This can be both the simplest and most intricate question to answer. The more I write about it, the more this answer will be mine [read: what yoga means to me].
The Facts: In Sanskrit, the word yoga can be translated as union, but it’s meaning can be translated on a much deeper level. I found an article written by Kate Saal on this topic the other day that resonated with me so much, “Yoga is a process. It’s active. It’s the way you engage with the world to create harmony. Yoga is how we participate and create relationship.” You can read more about the origins of the word in her article. I’ll get deeper into a similar subject in a later post, but for the sake of anyone who hasn’t been to a class before this is for you:
Yoga is a method of attaining overall well-being, dating back 5,000 years ago in India and even futher back in Ancient Egypt. Different forms of yoga are seen throughout history and share common characteristics that include deep, spiritual inquiry and meditation. Much of the West is familiar with movement-based yoga, such as Hatha and Vinyasa, which incorporate the physical postures that are widely practiced today.
Personally, I gravitate to the contemplative style of Patanjali’s 8 Limbs of Yoga and a regular Hatha/Vinyasa practice.
The Opinion: I first began practicing yoga because I heard it “was good for you.” That’s it. No other information was absorbed at that time. I decided to give it a whirl, bought a mat, and threw on a video. Eight years and a Teacher Training later, it’s become a major impact on the quality of my life.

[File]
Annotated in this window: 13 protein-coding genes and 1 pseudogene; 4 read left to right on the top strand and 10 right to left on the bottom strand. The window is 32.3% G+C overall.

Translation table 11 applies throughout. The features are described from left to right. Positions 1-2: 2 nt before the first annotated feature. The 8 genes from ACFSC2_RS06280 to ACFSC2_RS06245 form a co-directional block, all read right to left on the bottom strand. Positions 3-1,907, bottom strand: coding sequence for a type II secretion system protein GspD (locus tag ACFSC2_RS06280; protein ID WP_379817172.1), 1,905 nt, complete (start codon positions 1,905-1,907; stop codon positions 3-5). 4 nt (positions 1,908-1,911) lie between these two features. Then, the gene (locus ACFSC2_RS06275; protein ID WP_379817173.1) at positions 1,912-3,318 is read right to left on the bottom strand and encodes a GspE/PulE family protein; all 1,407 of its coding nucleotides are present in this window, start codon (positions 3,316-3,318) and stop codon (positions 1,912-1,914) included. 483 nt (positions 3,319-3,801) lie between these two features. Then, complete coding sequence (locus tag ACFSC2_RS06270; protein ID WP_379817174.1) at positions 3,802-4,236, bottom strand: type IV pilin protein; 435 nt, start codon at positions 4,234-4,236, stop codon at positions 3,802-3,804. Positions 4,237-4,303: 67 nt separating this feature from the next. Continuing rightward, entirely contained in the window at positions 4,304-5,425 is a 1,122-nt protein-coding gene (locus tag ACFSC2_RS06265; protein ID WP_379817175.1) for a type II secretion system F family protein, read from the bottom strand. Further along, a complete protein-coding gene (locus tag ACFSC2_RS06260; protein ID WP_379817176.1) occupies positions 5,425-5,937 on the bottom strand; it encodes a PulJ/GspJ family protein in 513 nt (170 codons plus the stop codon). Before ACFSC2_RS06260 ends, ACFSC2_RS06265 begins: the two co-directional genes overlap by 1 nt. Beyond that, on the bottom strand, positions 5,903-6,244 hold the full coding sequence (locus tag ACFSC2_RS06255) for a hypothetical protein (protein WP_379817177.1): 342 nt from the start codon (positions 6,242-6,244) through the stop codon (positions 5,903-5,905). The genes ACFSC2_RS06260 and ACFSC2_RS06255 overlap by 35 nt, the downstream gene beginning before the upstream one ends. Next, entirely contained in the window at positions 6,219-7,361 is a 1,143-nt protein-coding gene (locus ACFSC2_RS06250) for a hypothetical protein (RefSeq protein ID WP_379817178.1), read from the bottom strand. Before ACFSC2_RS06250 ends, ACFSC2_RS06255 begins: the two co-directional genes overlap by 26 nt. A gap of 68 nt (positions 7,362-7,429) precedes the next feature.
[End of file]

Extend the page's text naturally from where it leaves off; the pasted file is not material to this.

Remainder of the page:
But why? But how?
Something in those first few months struck a chord with me and it. was. hard. I had no balance, stability, or strength to do even the most simple of poses. Downward Facing Dog was so uncomfortable. Child’s Pose was awkward. Hell, I couldn’t even sit with my legs crossed without feeling agonizing pain in my back. But the teacher shared a lot of the contemplative aspects of yoga and it sparked my interest to learn more. I started going to classes; started reading and researching; and over time, I started feeling my “why.”
So after eight years of being completely immersed in this other way of life, I can say this: Yoga came to me when I needed it the most: mentally, physically, emotionally, and spiritually. It heals many of my physical ailments and makes me stronger, more stable, and agile. It teaches me body awareness and the act of taking up space in this world. It brings me inward, allowing me to be the Witness to my thinking mind and rapid-fire thoughts. It gives me strength to face discomfort. It makes me happy. And most importantly, it makes me a better person for other people. That’s the whole game: filling up my cup so I can pour some out for others. I do it all for all.
And I still have so much learning to do. I haven’t even scratched the surface, but that’s okay. It’s not the fruit of the action, but the action itself that brings out the meaning of yoga. It’s embracing the unknown and diving right into it – head first.
And if you’re diving in too, let’s swim together.